Fall is a good time to enjoy the fruit of one’s labor. In my case, this does not mean ripe, juicy tomatoes (unfortunately—I was not able to win the battle of the weeds in our gardens and essentially gave up) but rather the fruit of several years of hard work at the computer. Just days ago (the last week in September) we welcomed the arrival of Explorers and Scientists in China’s Borderlands, 1880-1950, published by the University of Washington Press (and edited by me, Stevan Harrell, Charles McKhann and Margaret Swain). The book examines the work and lives of several important explorers / scientists that worked in China in the late 19th and early 20th centuries. It highlights their epistemological orientations: belief in objective, progressive, and universally valid science; a close association between scientific and humanistic knowledge; a lack of a conflict between science and faith; and the union of the natural world and the world of “nature people.” In addition to being lead editor of the volume, I wrote a chapter about Ernest Henry Wilson, a plant collector for Harvard’s Arnold Arboretum, in which I discuss the way that Wilson was able to be both an objective documentarian as well as a passionate humanist, especially (although not exclusively) through the medium of photography. I find Wilson’s ability to embrace this spirit of balance to be particularly inspiring.
A month previously (although not technically autumn), the final publication of a special issue that I co-edited of the journal Asian Medicine: Tradition and Modernity arrived. Our issue is titled “Conservation, Cultivation, and Commodification of Medicinal Plants in the Greater Himalayan-Tibetan Plateau.” My colleague Sienna Craig (of Dartmouth) and I edited the volume and wrote the introductory essay. The volume was based on a panel that Sienna and I had organized for a conference in Bhutan in 2009 and focuses on issues of sustainability, cultivation, and problems associated with the increasing trend of medicinal plants as hot commodities in a globally expanding trade in medicinals.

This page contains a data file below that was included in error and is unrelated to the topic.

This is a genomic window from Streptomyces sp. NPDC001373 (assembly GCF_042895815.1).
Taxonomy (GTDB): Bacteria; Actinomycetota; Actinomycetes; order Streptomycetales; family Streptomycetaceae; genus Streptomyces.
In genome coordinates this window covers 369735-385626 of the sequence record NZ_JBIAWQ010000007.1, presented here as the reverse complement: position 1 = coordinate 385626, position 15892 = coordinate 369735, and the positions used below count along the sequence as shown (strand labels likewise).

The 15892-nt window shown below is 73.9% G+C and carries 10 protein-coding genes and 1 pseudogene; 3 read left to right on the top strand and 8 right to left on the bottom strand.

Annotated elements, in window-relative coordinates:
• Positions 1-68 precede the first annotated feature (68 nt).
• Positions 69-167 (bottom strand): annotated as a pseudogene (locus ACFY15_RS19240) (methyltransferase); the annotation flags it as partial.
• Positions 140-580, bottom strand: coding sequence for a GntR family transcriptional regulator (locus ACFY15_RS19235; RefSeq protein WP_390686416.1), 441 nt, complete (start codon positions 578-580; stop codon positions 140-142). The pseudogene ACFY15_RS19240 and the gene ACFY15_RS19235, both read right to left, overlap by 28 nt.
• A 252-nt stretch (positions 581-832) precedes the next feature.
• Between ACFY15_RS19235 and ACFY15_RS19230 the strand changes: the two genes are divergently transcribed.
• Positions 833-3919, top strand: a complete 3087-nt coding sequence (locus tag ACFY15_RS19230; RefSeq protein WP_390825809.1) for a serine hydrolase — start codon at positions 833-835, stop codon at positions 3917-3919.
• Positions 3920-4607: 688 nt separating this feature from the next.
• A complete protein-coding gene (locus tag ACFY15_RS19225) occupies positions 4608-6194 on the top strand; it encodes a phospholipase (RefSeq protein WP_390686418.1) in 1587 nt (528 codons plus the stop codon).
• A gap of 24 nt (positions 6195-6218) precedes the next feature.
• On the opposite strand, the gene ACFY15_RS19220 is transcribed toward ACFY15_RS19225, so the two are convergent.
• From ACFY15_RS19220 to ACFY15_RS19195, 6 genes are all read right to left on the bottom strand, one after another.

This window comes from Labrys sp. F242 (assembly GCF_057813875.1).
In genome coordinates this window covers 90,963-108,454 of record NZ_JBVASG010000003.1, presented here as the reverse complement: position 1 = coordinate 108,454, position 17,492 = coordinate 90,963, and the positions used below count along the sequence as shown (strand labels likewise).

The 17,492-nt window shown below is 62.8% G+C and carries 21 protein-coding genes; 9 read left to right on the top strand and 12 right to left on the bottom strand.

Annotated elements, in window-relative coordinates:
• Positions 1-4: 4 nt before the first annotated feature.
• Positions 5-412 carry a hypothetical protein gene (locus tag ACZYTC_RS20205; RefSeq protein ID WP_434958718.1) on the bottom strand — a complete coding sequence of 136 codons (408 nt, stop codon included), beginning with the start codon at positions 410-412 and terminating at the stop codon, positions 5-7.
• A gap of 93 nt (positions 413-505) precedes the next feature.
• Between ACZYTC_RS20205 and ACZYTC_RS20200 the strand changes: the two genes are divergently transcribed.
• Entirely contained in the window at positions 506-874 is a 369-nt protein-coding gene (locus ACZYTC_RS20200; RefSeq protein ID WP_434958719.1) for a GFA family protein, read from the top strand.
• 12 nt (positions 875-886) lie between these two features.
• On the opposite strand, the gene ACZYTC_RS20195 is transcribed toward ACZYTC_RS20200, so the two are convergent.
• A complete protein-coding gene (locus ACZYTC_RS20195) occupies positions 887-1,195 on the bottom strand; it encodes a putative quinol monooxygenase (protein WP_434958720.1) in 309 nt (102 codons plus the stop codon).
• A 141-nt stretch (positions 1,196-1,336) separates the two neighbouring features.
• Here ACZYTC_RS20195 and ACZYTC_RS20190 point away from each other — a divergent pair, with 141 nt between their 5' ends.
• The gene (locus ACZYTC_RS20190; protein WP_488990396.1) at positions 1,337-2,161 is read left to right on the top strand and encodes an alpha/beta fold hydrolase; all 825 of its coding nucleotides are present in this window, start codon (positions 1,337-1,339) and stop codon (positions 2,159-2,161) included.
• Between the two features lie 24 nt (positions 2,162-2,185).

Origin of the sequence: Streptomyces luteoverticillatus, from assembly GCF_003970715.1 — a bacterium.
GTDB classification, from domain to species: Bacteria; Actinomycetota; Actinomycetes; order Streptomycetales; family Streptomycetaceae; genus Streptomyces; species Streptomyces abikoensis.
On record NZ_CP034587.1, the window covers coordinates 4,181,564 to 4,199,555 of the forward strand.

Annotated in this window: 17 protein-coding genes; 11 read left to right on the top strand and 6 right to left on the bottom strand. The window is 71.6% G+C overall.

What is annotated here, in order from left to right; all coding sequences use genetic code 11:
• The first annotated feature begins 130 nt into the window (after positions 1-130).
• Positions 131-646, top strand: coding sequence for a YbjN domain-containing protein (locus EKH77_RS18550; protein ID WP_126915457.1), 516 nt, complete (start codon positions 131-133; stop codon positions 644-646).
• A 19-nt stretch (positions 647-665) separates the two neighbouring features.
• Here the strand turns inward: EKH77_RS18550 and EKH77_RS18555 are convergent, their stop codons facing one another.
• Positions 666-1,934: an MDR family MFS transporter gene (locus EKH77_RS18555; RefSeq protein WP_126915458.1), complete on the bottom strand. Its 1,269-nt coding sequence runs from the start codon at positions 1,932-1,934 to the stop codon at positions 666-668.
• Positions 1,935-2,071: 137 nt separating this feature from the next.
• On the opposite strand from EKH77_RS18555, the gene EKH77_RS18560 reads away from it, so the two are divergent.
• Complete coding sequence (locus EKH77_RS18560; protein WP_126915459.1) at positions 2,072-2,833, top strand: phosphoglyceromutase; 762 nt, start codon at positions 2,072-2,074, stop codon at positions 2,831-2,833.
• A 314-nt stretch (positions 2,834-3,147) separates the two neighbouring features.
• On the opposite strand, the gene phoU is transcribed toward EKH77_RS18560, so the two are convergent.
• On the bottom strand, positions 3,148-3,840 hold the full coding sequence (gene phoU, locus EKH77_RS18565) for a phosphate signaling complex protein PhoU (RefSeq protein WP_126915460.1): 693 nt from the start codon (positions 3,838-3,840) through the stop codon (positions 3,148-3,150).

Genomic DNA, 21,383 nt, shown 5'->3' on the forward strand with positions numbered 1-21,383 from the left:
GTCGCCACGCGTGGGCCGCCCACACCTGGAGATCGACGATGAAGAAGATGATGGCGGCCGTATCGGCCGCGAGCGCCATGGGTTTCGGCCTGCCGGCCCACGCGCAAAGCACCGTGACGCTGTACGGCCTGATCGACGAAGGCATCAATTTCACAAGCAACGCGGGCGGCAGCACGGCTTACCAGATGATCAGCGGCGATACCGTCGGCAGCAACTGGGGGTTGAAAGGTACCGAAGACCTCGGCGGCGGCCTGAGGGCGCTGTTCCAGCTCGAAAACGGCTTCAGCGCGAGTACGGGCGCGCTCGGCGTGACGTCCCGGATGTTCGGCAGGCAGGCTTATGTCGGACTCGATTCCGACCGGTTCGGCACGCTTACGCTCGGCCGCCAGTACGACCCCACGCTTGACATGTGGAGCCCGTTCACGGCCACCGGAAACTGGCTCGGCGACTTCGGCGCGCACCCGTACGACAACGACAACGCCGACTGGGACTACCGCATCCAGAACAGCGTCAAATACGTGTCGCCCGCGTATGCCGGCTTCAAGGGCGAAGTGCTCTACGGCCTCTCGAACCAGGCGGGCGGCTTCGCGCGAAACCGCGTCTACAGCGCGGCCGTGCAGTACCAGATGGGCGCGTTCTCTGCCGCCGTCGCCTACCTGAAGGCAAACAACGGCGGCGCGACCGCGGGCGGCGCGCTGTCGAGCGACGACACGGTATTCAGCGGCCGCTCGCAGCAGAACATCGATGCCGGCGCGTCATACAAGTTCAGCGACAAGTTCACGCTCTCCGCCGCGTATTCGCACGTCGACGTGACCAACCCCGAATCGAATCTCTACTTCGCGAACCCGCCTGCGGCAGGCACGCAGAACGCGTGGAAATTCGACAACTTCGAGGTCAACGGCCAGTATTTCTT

A final fruit (somewhat unripe) of labor—but not much related to time behind a computer—is a CD that the band of which I am a member (called Rosin in the Aire) has been working on; we have a “first draft” of sorts completed. We are re-recording some of the tracks and hope to have the CD finished before the end of the year. We also just completed a soundtrack for a short film titled Running the Colorado The Way It Was by Dave Mortenson (shown at the Port Townsend Wooden Boat Show last month). I play mandolin and sing in the band. We play bluegrass, old time, and swing tunes mostly. It’s a blast. Here is a track from our draft CD, a tune called “Hadacol Rag.”
I will be offering a new course in the spring, titled Asian Medical Systems (CSOC 225) that will examine foundational concepts, traditions of practice, and issues of modernity and change in three main systems of healing in Asia: Chinese medicine, Ayurveda, and Tibetan medicine. This is a new course for both me and for Puget Sound; I am very much looking forward to teaching it and sharing my interest and enthusiasm for the topic.
Happy fall harvesting everyone!